Apart from these somewhat innovative ways of helping young people succeed and creating jobs, there are two traditional forms of supporting the educational system and young graduates.
Internship programs have been a traditional way for many organisations to help young people develop the skills that would make them more employable, as well as to find great talent and recruit them early on. Such programs have many benefits for students and young graduates, such as:
Improved skills and knowledge. Young people get the chance to apply what they have learned in a real-life work environment and to develop their skills further. They get to see if they have any gaps in their knowledge and learn how to overcome them.
Better “soft skills”. People who become interns develop not only the skills directly related to their specific job and body of knowledge but also more general things, such as communication, presentation and teamwork.
Enhanced employment prospects. In today’s highly competitive labor market, hands-on work experience can make a big difference. Having had almost no previous work experience, young people highly appreciate the opportunity to gain some through an internship.
Employers also benefit from having interns. That is what they get out of a good internship program:
Additional resources. Having students on board brings a fresh perspective, and it gives an opportunity to employers to use the additional resources to help where there might be a shortage of people. Many students are skilled enough to be able to help you in your day-to-day assignments.
Good recruitment venue. Today’s market lacks talent, and good people are a rare find. If you find good candidates for your internship program, you might also find out you have found very suitable candidates for some of your currently open positions. The best interns would also be more than happy to receive employment opportunities.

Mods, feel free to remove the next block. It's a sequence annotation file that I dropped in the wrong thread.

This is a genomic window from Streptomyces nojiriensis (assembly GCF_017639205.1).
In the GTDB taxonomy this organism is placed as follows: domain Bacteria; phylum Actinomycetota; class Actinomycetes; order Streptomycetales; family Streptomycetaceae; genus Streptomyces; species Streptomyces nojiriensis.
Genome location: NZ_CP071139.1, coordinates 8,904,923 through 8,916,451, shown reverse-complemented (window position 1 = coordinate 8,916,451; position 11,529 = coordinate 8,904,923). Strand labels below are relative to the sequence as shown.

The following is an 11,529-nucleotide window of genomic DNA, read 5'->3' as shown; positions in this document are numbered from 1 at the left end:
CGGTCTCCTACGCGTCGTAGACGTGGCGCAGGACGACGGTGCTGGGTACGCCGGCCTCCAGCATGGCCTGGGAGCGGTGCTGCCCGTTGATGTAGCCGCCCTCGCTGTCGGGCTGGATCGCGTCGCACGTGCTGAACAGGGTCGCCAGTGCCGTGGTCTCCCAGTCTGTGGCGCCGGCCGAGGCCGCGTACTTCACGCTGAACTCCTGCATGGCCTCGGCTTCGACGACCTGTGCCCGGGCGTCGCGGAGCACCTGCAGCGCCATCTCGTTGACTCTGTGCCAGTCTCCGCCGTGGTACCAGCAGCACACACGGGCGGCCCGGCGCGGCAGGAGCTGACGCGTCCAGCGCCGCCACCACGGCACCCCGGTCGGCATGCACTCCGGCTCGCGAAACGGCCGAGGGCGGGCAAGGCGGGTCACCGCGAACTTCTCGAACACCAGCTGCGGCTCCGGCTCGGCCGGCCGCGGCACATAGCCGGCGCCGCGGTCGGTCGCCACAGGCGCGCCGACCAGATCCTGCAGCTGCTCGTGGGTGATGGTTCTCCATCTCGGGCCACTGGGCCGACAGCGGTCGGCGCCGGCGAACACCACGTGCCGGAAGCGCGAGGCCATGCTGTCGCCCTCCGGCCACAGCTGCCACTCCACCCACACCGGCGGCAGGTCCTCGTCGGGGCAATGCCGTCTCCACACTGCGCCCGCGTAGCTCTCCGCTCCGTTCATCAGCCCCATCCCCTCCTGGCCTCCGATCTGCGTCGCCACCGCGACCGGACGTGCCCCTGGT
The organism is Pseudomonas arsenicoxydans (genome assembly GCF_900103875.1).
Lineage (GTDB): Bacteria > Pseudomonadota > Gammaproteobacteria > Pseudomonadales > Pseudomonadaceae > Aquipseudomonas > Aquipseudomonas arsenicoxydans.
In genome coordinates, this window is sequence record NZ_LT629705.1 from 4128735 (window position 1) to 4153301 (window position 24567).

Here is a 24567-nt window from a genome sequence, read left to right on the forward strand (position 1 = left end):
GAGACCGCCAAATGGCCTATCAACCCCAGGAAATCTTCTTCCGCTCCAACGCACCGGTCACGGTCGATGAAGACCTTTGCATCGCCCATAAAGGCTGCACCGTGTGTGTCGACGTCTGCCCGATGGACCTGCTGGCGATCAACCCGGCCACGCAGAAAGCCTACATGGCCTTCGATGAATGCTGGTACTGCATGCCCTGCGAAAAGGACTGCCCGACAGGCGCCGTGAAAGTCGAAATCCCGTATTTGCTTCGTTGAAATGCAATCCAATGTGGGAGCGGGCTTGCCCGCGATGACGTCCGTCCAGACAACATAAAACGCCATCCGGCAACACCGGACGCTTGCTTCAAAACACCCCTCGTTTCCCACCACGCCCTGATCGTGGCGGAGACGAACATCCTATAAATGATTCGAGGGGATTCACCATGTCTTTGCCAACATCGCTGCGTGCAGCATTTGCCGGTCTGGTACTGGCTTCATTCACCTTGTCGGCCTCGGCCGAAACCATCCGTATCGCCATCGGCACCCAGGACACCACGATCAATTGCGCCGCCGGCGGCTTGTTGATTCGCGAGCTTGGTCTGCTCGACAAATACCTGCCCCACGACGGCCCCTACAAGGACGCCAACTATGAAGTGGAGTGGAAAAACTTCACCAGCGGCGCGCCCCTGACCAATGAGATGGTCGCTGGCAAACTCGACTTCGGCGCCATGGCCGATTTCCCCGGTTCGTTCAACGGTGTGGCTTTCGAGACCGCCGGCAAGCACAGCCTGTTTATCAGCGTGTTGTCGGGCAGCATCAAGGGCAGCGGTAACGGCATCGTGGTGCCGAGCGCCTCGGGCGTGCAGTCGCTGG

Supporting students. Often, when supporting education is discussed, organizations think about it in terms of financial aid for colleges, universities or individual students who have shown to be exceptionally promising. However, simply helping students gain valuable skills may be something you will find to be very beneficial to them.
If you have never had an internship program before, but you have started considering it, here are some of the most important things you should know before you start and the best practices you should follow.
Get paid interns and give them actual work assignments. Internships can be paid and unpaid. When you don’t pay your interns, you are legally obligated to only give them tasks that would help them learn, but you are not allowed to give them any “real” work which would bring actual benefits to your company. On the other hand, unpaid work is less motivating, while learning on the job and seeing how your work gets applied in real life is very rewarding and stimulating for young people. Therefore, it is highly recommended to get paid interns and give them actual work assignments, alongside their mentors among your team members. That will help your interns make the most out of their time with you, as well as your company which will get the most out of its investment in the interns.
Hold orientation sessions for your interns and the rest of your team. Especially if this is the first time you have ever had interns, your team will need orientation in the new situation as much as your interns will. Therefore, make sure that what you plan to do and all rules are as clear as possible and that you provide enough time for everyone involved to get used to the new environment and situation. Orientation should be planned well in advance, and it would be best if some of your senior employees got involved. That would both motivate your interns to do their best and make sure that as much knowledge as possible is passed on and it’s done correctly.